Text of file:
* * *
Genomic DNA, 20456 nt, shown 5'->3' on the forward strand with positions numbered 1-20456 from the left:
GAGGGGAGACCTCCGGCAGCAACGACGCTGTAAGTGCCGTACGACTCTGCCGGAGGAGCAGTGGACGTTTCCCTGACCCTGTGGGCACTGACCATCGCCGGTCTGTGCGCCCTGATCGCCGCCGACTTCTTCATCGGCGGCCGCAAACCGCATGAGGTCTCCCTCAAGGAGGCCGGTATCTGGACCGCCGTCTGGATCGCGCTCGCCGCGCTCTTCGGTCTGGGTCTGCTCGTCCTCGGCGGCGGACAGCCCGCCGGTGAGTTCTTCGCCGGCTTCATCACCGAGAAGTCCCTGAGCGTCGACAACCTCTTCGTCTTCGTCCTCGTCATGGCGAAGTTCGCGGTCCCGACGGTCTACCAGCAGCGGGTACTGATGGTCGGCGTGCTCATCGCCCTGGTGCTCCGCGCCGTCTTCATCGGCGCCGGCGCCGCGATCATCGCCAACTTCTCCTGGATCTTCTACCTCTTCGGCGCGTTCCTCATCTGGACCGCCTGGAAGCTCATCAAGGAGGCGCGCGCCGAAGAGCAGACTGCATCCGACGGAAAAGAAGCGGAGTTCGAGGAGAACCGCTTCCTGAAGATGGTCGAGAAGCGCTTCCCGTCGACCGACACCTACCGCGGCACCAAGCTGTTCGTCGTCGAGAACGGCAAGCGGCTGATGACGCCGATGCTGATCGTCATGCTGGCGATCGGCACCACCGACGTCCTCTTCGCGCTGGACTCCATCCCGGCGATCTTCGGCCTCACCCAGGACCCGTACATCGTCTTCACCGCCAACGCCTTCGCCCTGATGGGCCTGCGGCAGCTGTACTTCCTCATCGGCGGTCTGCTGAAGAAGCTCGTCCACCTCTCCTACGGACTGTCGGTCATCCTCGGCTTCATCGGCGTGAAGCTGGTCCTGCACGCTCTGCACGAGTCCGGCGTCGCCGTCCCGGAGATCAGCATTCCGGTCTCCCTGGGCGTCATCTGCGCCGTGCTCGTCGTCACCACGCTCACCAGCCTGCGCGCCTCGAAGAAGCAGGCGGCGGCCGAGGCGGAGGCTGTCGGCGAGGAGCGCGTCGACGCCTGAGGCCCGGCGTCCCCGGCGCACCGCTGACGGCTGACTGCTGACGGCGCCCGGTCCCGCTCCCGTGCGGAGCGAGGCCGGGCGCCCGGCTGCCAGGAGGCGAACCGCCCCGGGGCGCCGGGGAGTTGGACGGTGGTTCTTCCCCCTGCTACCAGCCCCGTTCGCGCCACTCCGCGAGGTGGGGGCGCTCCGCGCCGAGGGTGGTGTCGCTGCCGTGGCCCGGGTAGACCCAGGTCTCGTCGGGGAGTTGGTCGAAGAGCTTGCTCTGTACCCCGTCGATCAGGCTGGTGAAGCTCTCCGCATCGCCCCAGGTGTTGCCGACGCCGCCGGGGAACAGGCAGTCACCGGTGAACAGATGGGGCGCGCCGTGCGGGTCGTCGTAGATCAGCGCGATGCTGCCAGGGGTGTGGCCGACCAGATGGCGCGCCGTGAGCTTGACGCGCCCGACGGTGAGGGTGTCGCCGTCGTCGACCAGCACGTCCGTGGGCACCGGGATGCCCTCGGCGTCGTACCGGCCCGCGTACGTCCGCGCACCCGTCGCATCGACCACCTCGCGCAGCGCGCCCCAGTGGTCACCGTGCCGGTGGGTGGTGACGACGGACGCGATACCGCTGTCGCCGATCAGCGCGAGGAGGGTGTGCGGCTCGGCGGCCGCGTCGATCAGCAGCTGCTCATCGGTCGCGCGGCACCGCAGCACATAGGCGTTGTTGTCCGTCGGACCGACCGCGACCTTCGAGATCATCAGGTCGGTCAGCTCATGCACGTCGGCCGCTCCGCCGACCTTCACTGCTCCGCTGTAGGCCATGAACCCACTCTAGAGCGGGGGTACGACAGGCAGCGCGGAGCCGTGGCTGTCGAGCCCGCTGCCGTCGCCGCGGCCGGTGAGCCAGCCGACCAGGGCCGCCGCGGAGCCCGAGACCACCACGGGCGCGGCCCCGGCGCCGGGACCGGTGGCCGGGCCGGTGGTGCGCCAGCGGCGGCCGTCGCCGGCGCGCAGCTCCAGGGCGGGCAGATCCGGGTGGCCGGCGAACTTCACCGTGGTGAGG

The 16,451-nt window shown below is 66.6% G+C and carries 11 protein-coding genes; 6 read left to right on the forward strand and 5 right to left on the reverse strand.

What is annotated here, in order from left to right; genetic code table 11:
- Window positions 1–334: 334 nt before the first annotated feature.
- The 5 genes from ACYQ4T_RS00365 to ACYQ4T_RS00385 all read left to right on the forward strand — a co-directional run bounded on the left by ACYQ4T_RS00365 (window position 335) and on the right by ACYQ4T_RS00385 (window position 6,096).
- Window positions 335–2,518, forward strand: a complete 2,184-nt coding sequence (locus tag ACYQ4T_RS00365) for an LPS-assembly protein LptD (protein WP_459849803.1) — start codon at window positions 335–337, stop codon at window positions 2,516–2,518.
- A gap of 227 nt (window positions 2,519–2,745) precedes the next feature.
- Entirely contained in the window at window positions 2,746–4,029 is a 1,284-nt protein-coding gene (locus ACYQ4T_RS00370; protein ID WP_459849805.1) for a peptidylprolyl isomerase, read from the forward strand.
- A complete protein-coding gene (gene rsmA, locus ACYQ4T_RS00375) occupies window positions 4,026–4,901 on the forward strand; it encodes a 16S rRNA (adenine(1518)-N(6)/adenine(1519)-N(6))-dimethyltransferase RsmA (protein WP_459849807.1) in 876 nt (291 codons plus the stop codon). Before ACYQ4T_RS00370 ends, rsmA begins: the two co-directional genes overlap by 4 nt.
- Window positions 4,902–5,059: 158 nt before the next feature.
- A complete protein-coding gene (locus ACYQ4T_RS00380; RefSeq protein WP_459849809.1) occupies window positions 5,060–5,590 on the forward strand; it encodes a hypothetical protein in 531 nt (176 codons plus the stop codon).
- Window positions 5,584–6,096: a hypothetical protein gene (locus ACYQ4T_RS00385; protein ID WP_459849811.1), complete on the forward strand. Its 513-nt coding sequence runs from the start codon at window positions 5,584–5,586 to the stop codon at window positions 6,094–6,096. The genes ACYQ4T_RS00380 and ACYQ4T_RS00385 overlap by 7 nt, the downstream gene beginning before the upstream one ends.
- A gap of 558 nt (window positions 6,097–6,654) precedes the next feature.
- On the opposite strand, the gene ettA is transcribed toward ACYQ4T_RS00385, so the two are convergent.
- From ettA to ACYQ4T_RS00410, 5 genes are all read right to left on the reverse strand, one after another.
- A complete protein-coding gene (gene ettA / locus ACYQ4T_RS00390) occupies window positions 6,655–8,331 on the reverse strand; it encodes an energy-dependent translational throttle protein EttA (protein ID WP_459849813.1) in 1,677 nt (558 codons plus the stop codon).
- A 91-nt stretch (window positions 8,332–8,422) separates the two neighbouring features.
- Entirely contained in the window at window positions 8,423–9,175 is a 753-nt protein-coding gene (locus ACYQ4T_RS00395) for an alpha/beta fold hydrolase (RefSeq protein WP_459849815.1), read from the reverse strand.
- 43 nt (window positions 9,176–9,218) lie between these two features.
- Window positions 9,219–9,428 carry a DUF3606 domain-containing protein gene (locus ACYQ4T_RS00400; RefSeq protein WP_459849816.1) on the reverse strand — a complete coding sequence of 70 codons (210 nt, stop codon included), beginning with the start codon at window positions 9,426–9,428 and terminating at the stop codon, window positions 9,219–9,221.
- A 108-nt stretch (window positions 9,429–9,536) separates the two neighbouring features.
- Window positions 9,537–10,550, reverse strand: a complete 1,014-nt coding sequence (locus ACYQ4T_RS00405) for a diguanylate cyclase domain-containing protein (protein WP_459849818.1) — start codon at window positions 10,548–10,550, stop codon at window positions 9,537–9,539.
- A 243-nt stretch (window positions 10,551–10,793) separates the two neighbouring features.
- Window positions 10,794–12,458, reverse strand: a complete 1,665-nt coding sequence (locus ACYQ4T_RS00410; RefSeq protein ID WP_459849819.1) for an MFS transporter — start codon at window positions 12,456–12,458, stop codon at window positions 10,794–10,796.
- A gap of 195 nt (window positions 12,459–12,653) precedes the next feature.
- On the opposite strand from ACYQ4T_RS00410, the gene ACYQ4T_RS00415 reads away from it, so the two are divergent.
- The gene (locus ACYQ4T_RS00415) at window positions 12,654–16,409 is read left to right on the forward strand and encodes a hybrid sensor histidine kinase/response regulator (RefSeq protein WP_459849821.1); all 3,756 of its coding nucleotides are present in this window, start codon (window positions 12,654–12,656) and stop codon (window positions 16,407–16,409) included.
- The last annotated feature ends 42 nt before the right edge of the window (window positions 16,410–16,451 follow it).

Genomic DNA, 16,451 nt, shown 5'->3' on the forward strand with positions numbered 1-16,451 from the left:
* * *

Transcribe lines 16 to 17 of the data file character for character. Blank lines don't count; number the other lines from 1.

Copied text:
- From ettA to ACYQ4T_RS00410, 5 genes are all read right to left on the reverse strand, one after another.
- A complete protein-coding gene (gene ettA / locus ACYQ4T_RS00390) occupies window positions 6,655–8,331 on the reverse strand; it encodes an energy-dependent translational throttle protein EttA (protein ID WP_459849813.1) in 1,677 nt (558 codons plus the stop codon).